Option Investor
Market Updates

Potential trade for FOMC

HAVING TROUBLE PRINTING?
Printer friendly version

Last week we put together a "hypothetical" portfolio that had us imagining that we had invested roughly $1,000 into each Dow stock on September 10th (day before terrorist attacks). We did this to help us understand potential relative strength winners/losers and make some sector associations.

Today I just noticed that there are several stocks that have or had recently rallied right up to their September 10th closing level, but found selling near those levels. This observation might be useful to both bullish and bearish traders in the coming sessions. If market participants are laying in wait to perhaps sell near levels found on September 10th, then we should make this observation and be aware of it in stocks we may be trading.

We're going to use the same portfolio of Dow stocks with approximately $1,000 invested at the close of trading on September 10th. I've added a horizontal green line at a level, which helps us visualize what stocks are trading above their September 10th close and below that close. Those just under this green line are therefore trading right up to their Sept. 10th close and might be candidates where some sellers are nearby. Before we go shorting every one, it would be helpful to find those with the least amount of relative strength. Those are the "weak sisters" and those that a bearish trader might have the most success with.

Dow Components - Sorted by % gain/loss since Sept. 10th

What I'm doing here is sorting down from Citigroup (NYSE:C) and looking for a stock that perhaps represents a good bearish trade candidate. I went over to the point and figure charts and started typing in the symbols of the stock and measuring their relative strength. Shares of International Business machines (NYSE:IBM) is perhaps a stock for bearish traders to be keeping an eye on. Here's what I'm looking at.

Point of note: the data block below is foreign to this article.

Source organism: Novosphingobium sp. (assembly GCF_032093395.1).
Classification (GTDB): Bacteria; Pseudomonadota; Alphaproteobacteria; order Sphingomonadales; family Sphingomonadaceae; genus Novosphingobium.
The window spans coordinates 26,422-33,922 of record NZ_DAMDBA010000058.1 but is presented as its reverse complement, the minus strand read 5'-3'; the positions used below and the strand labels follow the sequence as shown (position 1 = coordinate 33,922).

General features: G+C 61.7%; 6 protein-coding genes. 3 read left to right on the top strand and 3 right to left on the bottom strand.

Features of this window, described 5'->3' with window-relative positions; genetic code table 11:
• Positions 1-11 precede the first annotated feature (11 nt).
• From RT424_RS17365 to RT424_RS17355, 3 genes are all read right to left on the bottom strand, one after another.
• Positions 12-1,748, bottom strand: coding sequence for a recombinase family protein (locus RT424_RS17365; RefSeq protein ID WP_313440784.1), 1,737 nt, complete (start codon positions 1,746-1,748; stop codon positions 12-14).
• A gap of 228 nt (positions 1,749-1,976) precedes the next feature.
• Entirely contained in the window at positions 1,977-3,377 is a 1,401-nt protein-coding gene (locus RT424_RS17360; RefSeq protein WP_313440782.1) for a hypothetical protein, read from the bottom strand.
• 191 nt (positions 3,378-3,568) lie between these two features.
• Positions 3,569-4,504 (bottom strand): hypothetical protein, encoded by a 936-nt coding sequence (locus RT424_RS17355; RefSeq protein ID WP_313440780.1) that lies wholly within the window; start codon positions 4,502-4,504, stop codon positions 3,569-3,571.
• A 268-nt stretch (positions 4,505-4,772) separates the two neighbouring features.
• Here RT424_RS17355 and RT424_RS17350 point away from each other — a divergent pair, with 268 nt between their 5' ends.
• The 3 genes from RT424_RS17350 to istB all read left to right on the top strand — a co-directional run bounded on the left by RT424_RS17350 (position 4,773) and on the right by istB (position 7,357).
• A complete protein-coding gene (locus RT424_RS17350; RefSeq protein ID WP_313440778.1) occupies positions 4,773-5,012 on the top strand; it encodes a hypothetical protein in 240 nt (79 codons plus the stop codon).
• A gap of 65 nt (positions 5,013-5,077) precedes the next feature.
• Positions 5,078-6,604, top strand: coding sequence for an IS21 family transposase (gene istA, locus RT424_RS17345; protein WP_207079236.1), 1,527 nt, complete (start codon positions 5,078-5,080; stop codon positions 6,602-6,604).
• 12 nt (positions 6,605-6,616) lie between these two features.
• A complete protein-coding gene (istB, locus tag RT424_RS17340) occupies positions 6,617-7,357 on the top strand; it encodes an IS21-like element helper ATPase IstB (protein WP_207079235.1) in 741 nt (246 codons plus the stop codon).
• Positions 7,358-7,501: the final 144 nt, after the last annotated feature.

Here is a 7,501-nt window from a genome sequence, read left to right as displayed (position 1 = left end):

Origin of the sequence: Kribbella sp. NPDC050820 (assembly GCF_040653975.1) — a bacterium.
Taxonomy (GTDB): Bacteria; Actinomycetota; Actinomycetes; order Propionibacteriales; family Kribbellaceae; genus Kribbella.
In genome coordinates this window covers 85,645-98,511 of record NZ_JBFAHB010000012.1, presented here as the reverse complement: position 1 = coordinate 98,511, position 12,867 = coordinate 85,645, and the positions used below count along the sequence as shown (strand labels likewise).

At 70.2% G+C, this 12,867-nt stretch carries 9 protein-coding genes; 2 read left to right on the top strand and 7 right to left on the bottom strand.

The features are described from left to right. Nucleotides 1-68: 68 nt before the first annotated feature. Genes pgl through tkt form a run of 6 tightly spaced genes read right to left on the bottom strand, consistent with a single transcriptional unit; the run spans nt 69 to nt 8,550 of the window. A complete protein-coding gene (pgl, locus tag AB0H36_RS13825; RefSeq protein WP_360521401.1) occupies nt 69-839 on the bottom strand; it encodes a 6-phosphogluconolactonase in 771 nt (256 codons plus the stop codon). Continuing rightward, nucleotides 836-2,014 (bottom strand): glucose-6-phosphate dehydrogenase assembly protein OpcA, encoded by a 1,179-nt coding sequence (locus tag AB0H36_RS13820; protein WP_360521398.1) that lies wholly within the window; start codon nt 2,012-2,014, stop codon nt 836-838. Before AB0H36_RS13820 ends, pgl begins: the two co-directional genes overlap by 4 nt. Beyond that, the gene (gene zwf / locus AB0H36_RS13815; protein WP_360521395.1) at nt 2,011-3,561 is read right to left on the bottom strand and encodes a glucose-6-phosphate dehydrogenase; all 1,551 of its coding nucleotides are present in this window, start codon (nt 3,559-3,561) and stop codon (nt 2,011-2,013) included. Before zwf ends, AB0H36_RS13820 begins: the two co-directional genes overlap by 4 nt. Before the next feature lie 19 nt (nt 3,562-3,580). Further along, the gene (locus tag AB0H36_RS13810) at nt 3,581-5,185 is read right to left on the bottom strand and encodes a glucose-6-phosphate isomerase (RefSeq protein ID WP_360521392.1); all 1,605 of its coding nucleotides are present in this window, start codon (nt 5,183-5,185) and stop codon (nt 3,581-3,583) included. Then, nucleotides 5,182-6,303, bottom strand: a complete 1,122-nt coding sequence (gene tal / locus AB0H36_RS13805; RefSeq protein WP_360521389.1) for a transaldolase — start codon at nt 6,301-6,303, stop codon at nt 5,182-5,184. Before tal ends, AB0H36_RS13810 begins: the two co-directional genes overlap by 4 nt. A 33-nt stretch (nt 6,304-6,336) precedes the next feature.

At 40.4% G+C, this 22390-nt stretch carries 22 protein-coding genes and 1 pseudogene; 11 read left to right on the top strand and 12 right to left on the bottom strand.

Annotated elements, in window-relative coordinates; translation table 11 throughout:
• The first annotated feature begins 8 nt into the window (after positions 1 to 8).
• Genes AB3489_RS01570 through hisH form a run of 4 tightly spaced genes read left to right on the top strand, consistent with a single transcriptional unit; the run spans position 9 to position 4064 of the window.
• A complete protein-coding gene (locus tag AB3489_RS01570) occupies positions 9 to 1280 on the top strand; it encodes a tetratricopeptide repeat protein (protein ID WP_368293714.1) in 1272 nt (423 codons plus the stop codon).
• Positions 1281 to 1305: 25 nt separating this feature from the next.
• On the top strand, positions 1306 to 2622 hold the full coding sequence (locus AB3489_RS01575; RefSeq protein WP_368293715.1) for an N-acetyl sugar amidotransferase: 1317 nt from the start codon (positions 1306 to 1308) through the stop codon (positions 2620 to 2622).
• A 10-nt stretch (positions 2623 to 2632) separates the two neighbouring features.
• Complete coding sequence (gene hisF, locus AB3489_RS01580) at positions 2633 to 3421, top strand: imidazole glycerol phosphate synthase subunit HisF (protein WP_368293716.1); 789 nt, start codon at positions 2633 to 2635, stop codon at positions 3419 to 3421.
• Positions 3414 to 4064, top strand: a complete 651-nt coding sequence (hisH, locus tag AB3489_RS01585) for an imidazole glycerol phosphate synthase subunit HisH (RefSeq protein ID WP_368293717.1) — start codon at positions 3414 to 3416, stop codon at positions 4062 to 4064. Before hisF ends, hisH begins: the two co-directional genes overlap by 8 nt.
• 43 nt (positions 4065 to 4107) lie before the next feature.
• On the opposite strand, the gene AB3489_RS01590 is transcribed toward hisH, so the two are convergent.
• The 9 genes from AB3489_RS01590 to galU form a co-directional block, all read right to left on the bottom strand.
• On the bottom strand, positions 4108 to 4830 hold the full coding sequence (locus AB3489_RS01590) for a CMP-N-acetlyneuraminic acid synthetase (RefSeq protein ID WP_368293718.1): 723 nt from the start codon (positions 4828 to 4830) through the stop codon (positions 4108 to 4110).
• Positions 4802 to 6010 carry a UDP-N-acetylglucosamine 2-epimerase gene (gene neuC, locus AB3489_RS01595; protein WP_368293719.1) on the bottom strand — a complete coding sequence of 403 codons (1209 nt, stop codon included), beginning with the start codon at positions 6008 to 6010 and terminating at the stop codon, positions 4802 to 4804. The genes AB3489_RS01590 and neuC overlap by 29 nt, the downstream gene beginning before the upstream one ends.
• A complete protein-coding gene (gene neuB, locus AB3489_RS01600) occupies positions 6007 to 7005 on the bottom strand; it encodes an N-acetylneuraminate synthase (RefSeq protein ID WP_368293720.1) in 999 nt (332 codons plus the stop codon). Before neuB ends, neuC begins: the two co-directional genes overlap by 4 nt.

Relative strength of IBM vs. Dow Industrials

The relative strength chart of IBM is describes as..."relative strength is on a sell signal, but in a column of X's.) What the relative strength chart of IBM may be saying is that the stock began severely underperforming the Dow Industrials back in November of last year (relative strength sell signal just before the red B at 9). Then, this spring or early April, shares of IBM began outperforming the Dow Industrials (red 4 and 3-box reversal higher in relative strength). Today we can calculate a value of 10.4 for IBM as it relates to relative strength. This is enough for a drop of 1-box, but we actually need a drop of 3-boxes to have the chart falling to 9.5.

Perhaps a trader looking to try and trade our observation of a Dow Component that has rallied back near September 10th close of $96.47 is keeping a close eye on IBM at current levels and ready to jump on the stock on signs of weakness. There are some hints that relative strength is starting to fall off.

IBM Chart with retracement - last nine months

We can use our retracement bracket on IBM to help set up a bearish trade. A short/put position established by traders based on the forthcoming FOMC announce and a potential negative reaction, might be worth taking a look at. Shares of IBM have rallied nicely off our 80.9% retracement at $87.51 and are trading in positive territory. Should we have a negative market reaction to today's FOMC interest rate announcement, a trader might play the IBM Oct $95 put (IBMVS) and follow any trade with a stop just above the 61.8% retracement at $95.50. A bearish trader might then be looking for a re-test of the $87.51 level or the breaking of that level and potential $80.06 level for a more negative reaction.

A trader that is bullish shares of IBM wants to see a move above the $95 level and at that point they must assess risk down to $87.51. If we look at IBM from both sides like we are doing here, it looks like risk/reward is in favor of the bears at this point, thus my current bearish bias on IBM.

Jeff Bailey
Senior Market Technician
Premier Investor

Intraday Update Archives